America's Agenda: Health Care for Kids

Union-Pharmaceutical Coalition Praises Democrats

Click here to listen to the Louisiana ad

Update 9/16/08: Here's a new twist on this campaign. America's Agenda also has cookie-cutter ads up supporting the Republican incumbent senators in Oregon and Maine. Union-funded groups have run ads to help Democrats beat those incumbents, but here you have unions joining in a coalition to help the Republicans. We're perplexed.

A new advocacy group, run by union leaders and the pharmaceutical industry, is running ads praising Democrats in hot Senate races for supporting a children's health insurance program.

The group, America's Agenda: Health Care for Kids, gives a boost to Sen. Mary Landrieu (D-LA), the only endangered Democrat incumbent in the Senate, Sen. Frank Lautenberg (D-NJ) and Rep. Mark Udall (D-CO), who is running for Senate. The ads praise all three for voting to expand the State Children's Health Insurance Program (SCHIP), which passed Congress but was vetoed by President Bush.

America's Agenda: Health Care for Kids is a nonprofit organization incorporated in August, dedicated to reauthorizing SCHIP. (It's a spin-off of America's Agenda: Health Care for All.) Its president is Doug Dority, who used to lead the United Food and Commercial Workers union. John Flynn, president of the International Union of Bricklayers and Allied Craftworkers, is on the board.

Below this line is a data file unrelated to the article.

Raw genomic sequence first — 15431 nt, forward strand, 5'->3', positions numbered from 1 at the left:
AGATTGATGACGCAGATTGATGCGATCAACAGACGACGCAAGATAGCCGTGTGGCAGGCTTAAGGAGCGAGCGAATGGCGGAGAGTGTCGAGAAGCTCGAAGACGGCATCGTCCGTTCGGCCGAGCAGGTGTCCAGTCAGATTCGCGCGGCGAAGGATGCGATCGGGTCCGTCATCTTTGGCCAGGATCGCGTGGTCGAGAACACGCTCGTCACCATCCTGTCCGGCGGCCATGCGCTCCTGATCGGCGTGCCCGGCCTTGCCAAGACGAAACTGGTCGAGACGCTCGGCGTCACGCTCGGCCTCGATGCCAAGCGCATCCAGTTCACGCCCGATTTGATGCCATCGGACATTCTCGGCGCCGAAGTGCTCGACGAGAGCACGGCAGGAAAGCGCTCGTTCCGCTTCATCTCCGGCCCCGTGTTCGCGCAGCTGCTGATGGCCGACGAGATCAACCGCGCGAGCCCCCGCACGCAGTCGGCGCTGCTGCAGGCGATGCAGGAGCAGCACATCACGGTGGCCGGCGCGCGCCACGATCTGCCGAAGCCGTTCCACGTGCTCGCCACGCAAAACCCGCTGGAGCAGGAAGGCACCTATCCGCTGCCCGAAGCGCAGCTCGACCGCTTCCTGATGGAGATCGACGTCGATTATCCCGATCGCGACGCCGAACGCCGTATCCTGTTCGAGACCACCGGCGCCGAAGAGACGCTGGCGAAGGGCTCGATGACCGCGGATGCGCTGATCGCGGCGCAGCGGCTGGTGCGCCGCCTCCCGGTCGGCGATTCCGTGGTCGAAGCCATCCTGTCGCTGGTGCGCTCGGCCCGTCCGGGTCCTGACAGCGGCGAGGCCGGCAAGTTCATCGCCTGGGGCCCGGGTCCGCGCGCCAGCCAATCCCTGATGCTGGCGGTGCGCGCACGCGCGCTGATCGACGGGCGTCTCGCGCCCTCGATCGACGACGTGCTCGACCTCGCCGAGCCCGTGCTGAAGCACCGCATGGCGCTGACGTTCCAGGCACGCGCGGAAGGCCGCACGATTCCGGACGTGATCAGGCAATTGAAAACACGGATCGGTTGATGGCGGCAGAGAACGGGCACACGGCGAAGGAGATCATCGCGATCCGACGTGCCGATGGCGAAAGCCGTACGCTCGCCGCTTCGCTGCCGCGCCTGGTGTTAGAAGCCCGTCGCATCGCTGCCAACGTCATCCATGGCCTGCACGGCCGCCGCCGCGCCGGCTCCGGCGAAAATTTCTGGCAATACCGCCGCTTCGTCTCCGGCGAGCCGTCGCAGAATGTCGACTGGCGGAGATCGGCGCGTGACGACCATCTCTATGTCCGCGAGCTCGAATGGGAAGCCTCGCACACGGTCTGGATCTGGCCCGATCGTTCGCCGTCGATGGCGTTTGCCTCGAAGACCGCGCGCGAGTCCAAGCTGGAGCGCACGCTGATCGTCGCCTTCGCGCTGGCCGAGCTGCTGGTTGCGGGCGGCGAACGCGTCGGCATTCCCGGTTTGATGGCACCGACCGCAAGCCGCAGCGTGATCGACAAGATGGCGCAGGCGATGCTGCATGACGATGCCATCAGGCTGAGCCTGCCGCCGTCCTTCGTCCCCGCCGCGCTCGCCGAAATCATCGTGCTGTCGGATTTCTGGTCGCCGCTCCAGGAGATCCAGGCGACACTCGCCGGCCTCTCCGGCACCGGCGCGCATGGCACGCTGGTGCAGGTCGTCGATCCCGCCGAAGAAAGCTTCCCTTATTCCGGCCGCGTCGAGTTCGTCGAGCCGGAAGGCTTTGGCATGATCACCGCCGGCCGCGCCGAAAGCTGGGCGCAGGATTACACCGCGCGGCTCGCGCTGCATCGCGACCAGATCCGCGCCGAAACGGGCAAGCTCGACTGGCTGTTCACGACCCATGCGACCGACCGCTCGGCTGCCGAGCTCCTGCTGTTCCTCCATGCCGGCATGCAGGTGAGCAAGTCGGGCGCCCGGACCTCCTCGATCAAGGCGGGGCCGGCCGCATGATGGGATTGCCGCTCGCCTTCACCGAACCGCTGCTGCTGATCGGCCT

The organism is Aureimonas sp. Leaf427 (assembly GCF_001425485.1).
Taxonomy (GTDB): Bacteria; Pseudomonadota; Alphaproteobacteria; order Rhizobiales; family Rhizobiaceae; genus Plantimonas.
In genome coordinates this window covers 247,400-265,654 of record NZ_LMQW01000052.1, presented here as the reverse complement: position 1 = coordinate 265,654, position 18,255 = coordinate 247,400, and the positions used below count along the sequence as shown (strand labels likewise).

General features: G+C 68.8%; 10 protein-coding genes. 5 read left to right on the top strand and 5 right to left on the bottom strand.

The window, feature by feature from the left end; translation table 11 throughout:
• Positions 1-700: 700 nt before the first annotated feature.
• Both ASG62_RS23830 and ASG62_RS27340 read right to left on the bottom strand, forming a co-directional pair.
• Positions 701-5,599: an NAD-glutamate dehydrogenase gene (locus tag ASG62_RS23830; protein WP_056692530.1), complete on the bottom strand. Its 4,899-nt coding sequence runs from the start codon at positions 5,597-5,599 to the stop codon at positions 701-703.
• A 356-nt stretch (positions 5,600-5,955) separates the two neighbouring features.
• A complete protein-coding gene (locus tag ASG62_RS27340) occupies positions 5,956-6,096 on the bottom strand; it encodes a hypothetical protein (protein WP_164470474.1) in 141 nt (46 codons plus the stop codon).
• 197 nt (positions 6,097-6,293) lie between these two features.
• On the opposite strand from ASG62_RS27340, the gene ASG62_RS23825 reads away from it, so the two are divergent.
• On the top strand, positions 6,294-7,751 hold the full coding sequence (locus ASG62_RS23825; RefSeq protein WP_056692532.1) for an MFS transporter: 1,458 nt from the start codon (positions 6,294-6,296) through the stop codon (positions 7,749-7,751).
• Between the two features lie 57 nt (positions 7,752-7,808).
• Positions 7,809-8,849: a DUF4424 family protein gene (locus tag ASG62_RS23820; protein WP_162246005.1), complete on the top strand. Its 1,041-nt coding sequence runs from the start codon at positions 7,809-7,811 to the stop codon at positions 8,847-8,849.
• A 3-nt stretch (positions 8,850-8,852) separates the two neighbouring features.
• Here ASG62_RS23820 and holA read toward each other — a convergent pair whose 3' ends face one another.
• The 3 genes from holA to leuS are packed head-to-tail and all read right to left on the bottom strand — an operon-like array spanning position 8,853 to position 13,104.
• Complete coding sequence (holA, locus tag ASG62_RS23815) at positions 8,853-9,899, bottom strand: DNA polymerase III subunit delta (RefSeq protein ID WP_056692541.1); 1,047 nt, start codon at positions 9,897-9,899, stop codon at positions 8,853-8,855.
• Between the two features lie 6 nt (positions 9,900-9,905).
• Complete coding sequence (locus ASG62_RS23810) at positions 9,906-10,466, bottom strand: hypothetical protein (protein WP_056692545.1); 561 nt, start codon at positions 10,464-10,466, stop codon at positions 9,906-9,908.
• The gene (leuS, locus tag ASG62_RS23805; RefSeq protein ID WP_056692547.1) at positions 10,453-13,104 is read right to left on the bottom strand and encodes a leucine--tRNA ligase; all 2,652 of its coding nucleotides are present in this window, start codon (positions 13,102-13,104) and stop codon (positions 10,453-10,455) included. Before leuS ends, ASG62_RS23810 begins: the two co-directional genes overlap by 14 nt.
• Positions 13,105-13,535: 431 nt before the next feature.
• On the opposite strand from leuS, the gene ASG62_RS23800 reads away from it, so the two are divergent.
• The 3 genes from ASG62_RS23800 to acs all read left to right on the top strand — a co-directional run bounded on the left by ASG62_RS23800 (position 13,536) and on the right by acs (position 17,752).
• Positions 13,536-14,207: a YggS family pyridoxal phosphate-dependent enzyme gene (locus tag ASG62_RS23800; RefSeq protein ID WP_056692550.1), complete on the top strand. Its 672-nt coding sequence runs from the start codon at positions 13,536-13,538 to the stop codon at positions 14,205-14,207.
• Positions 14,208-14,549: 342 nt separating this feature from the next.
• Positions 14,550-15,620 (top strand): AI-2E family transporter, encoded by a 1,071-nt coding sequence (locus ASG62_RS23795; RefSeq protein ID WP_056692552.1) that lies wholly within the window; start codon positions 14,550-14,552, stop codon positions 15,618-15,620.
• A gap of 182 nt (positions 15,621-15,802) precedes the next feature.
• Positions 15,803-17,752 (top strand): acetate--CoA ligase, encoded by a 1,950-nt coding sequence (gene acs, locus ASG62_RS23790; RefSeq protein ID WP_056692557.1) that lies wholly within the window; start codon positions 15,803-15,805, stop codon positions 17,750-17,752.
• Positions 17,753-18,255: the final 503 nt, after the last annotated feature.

A bit more odd is that an executive from the Pharmaceutical Research and Manufacturers of America is also on the board — and that the group so far is entirely funded by a multi-million dollar contribution from PhRMA. The prescription drug industry certainly supports SCHIP, but it isn't really known for helping elect Democrats.

The strange-bedfellows coalition is reminiscent of Divided We Fail, an advocacy campaign run by business associations, a union and AARP. But this ad campaign looks a lot more oriented toward helping specific candidates.

It's one thing to support incumbents like Landrieu and Lautenberg. But why drop into a hotly contested Senate race like Colorado's? Let us know if you figure it out.

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